These Common Foods are Secretly Ruining Your Calorie Intake

These Common Foods are Secretly Ruining Your Calorie Intake
Some of your staples may be acting as double agents.

Brad is a university lecturer with a master’s degree in Kinesiology and is a Certified Strength and Conditioning Specialist (CSCS) with the National Strength and Conditioning Association (NSCA). He has competed as a drug-free bodybuilder, is a cancer survivor, and a 21 year veteran of the Air National Guard. Brad has been a Primer contributor since 2011.

Are there foods that are secretly ruining your diet? Foods that are seen and accepted as healthy but actually sabotaging your best efforts?

We tend to pride ourselves on knowing what foods are good and which are bad. Normally, if we see a label with the terms “healthy,” “lean,” “more protein,” or “gluten free,” we feel assured we’re on the right track regarding getting leaner, healthier, and feeling better.   

Whether it’s a new year, a goal for an event, or a personal commitment we all want to see and experience real, significant results from our best efforts and eating better often tops the list. 

With that in mind let’s look at some foods that may secretly be ruining your caloric intake. But first, let’s break down a few important points like what is a calorie, how do we use calories, and if there are really any bad foods out there?   

What is a calorie?

Simply put, a calorie is a unit of energy. In the human body it’s defined as a unit of heat generated to raise the temperature of 1 kilogram of water from 0 to 1 degree Celsius. This is where the term “burn calories” comes from.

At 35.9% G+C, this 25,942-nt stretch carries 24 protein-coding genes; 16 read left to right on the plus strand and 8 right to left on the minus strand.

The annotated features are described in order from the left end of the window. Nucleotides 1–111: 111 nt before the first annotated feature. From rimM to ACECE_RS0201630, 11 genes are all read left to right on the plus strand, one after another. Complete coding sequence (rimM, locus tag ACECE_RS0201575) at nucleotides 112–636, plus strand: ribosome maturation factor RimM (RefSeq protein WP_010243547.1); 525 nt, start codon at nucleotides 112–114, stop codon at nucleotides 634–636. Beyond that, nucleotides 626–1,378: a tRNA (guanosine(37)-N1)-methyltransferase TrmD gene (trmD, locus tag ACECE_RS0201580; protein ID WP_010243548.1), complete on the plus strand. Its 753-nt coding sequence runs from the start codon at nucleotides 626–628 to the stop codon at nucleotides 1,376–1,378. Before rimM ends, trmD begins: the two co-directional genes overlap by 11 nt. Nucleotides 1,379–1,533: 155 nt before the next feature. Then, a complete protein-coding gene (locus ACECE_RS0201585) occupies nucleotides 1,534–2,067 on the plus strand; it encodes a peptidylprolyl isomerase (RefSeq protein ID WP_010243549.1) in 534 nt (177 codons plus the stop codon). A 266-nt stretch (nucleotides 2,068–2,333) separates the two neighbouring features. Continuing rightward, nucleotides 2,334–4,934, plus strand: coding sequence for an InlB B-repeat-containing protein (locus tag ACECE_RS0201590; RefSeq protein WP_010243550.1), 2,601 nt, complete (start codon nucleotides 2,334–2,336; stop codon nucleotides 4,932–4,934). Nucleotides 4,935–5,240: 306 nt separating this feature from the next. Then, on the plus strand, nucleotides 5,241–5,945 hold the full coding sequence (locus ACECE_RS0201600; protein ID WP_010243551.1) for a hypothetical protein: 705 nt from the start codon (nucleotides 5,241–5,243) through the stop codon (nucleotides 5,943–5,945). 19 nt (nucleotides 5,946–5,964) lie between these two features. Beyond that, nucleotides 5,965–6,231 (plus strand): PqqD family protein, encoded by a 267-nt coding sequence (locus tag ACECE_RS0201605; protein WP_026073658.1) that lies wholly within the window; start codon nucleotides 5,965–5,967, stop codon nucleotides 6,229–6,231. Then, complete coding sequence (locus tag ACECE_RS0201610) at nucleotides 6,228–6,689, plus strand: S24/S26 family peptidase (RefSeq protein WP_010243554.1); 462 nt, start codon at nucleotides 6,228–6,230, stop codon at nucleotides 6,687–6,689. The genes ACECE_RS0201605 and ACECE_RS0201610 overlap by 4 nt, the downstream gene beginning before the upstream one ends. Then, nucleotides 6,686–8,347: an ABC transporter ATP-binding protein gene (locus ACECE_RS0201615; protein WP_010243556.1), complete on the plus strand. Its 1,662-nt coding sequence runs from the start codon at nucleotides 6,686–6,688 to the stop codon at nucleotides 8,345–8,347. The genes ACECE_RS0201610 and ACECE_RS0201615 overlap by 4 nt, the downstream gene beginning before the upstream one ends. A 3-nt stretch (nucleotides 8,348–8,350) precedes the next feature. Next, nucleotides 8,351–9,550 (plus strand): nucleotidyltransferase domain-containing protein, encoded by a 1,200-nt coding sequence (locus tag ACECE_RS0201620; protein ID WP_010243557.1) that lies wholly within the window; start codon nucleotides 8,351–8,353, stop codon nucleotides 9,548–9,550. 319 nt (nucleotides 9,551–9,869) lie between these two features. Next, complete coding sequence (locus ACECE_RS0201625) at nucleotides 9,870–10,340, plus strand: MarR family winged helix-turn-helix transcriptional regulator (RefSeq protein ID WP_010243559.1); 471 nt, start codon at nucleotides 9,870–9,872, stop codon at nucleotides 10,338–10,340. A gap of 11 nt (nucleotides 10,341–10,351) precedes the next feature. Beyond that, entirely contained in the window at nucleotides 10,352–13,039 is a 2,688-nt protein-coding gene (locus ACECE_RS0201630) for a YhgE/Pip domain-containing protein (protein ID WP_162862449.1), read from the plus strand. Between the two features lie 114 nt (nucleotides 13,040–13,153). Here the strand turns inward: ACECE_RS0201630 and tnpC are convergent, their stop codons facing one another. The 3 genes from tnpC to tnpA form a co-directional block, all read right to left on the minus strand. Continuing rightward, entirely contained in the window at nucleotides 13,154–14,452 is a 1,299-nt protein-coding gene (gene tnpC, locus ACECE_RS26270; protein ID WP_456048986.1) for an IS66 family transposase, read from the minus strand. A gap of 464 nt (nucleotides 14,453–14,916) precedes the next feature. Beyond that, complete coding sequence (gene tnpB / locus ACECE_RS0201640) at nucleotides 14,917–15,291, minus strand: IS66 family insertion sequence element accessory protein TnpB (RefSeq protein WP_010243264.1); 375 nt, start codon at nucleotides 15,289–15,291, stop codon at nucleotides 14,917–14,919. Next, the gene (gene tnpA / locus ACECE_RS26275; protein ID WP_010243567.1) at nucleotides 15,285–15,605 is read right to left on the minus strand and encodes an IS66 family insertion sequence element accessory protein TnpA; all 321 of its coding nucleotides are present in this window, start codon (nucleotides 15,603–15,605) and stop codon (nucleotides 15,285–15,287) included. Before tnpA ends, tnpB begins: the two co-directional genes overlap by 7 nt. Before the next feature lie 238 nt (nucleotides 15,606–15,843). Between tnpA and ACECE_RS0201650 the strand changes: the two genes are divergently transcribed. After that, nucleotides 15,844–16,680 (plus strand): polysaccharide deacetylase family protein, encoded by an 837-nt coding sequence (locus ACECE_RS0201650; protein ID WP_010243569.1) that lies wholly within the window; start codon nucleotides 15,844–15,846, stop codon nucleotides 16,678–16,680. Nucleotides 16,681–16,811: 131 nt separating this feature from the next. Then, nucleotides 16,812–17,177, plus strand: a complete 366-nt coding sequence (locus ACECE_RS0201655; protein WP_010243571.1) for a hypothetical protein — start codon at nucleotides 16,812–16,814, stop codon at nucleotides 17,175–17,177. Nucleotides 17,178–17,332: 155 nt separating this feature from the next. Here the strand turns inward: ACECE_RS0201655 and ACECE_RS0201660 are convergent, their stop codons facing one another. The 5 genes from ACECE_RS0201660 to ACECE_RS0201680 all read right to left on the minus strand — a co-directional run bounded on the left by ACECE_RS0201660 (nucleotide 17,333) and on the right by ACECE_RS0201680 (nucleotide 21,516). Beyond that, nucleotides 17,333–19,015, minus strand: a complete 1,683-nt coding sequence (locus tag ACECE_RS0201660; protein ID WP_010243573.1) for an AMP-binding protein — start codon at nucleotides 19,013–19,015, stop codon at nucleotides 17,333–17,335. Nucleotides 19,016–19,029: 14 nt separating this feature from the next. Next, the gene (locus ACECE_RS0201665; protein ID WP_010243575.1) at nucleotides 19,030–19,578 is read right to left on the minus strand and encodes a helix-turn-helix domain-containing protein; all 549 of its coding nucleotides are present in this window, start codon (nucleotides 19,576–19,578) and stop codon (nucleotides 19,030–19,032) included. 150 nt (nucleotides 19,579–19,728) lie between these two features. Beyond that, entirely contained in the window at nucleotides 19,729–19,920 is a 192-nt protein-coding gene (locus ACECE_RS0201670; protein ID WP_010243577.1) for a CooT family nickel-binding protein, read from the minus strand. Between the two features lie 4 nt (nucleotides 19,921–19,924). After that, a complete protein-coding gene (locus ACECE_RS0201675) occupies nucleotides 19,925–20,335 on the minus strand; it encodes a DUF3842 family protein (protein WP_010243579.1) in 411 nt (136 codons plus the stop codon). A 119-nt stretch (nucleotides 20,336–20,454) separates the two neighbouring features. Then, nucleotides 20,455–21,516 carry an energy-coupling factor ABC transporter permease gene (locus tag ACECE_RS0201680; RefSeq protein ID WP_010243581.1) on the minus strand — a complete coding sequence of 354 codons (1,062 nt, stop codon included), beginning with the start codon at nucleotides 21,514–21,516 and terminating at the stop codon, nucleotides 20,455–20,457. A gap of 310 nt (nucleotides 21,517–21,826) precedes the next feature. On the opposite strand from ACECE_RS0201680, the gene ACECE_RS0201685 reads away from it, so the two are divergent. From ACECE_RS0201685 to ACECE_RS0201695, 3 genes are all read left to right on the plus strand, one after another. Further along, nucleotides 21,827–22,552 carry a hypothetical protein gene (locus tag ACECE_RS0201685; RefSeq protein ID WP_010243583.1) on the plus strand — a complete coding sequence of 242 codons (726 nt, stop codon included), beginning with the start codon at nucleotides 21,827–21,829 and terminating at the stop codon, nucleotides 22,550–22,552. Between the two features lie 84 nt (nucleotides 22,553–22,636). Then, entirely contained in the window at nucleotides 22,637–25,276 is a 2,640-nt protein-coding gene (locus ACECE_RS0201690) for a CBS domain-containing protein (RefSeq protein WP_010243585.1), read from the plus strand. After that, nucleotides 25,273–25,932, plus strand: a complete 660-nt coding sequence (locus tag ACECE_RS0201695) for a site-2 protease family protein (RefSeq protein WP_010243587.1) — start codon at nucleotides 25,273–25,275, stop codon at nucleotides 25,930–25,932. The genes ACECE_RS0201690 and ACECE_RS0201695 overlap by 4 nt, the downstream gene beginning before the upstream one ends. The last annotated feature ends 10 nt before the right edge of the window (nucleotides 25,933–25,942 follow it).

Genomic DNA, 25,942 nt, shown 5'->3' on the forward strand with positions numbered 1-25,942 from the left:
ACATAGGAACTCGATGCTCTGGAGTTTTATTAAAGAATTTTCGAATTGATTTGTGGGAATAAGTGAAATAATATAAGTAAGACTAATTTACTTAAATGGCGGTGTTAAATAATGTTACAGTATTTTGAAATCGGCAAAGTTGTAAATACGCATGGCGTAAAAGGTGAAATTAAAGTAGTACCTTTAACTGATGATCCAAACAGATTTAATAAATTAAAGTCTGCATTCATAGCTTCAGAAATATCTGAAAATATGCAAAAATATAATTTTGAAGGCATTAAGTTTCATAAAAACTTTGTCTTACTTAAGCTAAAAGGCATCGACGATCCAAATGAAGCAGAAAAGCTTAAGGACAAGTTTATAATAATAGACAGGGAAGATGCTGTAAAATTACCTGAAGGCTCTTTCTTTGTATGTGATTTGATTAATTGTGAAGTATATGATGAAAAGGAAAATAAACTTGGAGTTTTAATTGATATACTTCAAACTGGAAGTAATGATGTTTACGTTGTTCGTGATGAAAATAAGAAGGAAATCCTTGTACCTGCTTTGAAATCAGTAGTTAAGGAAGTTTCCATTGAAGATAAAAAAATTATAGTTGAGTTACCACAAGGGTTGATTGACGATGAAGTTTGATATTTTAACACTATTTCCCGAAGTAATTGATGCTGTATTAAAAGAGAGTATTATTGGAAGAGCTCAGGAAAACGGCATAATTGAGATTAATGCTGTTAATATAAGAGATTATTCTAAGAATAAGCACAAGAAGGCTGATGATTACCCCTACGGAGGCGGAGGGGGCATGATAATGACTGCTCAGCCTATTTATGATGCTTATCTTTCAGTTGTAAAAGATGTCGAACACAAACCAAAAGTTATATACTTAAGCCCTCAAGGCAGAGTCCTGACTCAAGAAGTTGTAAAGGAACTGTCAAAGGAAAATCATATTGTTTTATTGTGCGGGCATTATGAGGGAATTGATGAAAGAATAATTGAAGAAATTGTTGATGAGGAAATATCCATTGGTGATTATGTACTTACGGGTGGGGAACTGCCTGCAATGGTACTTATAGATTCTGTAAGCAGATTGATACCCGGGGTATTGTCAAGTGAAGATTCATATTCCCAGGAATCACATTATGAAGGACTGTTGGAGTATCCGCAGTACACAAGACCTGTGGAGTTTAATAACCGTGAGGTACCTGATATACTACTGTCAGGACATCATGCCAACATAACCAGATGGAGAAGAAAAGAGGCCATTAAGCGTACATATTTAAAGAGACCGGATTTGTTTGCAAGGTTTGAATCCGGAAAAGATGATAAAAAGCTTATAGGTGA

In practical terms, we raise the temperature within our bodies, usually through exercise and other means, and give off heat from energy expenditure. 

Food is our main source of energy. We take in calories, burn them, then replace them. Where we run into trouble is when we either take in too many, burn too few, or both. 

How do we burn calories?

Exercise isn’t the only way to torch some calories. There are other avenues that require great amounts of energy – even greater than intense exercise. 

There are four main pathways that require calories throughout our day. Let’s quickly break these down to get a better perspective:

BMR: Basal Metabolic Rate

This is the amount of calories you burn just to stay alive. This includes basic brain, heart and lung function. No matter what you are doing during the day your BMR is always churning. 

NEAT: Non-Exercise Activity Thermogenesis

This includes any movements that are outside of planned exercise. Here, you would include getting up in the morning, walking around, cooking, cleaning, etc. 

EAT: Exercise Activity Thermogenesis

This factor includes the aforementioned planned exercise no matter what form it takes: walking briskly, jogging, weight training, and cross training just to name a few. 

TEF: Thermic Effect of Food

This is the amount of energy it takes to digest food from the moment we eat it to the breakdown of macro and micro nutrients in our intestines. 

The TDEE is the Total Daily Energy Expenditure. This is the sum of all four effects listed above. Believe it or not, BMR accounts for approximately 70% of TDEE for the average person while NEAT is around 15%, EAT 5%, and TEF is 10% [1]. 

So it goes without saying that much of our caloric expenditure comes from just existing. This is why our eating habits are so important and why we need to pay close attention to our food choices.  

Are there really any bad foods?

Yes and no. There are plenty of foods that would be considered “bad” for their sheer lack of nutrients, processed formulation, and preservatives and additives that could have detrimental effects on our health. Hydrogenated oils, for example, are man made fats designed to add taste and shelf life to certain foods, but it’s bad news for our health